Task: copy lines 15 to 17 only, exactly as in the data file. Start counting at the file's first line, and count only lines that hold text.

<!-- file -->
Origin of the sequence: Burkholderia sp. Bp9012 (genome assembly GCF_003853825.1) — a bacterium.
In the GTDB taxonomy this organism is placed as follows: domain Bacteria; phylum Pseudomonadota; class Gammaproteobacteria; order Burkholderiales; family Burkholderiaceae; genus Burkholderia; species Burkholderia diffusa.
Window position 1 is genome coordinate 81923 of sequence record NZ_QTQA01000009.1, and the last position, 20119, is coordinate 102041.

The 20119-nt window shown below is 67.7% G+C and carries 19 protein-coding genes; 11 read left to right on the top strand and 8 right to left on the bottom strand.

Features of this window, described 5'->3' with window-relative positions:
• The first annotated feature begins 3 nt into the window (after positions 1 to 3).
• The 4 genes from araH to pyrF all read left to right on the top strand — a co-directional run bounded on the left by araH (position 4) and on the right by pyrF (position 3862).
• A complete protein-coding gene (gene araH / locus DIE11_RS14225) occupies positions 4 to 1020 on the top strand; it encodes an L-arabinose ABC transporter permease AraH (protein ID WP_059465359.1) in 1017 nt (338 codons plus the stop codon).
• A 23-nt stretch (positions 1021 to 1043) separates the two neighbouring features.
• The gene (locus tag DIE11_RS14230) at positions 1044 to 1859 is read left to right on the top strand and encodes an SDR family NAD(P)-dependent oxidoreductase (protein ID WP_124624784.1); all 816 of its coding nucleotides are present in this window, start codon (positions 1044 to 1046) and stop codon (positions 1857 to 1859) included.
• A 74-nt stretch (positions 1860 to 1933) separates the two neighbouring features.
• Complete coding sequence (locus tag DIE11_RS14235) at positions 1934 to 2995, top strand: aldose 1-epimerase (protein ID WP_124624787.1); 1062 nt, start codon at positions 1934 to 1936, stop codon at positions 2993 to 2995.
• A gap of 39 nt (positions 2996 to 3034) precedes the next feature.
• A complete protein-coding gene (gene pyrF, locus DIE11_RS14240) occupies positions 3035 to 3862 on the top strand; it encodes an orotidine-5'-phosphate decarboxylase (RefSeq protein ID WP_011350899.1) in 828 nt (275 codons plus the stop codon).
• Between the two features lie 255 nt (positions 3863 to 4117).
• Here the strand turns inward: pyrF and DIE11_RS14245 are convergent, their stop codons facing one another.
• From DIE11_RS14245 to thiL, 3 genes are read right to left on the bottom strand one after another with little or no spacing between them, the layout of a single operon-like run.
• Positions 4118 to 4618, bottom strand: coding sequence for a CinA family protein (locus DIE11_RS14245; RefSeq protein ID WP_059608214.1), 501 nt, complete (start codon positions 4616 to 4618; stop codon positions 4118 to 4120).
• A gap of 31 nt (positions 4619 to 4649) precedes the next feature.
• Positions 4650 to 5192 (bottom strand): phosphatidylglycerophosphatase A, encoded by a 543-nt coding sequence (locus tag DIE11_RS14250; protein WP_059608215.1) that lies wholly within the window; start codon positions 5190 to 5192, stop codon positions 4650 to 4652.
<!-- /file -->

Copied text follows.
• Between the two features lie 255 nt (positions 3863 to 4117).
• Here the strand turns inward: pyrF and DIE11_RS14245 are convergent, their stop codons facing one another.
• From DIE11_RS14245 to thiL, 3 genes are read right to left on the bottom strand one after another with little or no spacing between them, the layout of a single operon-like run.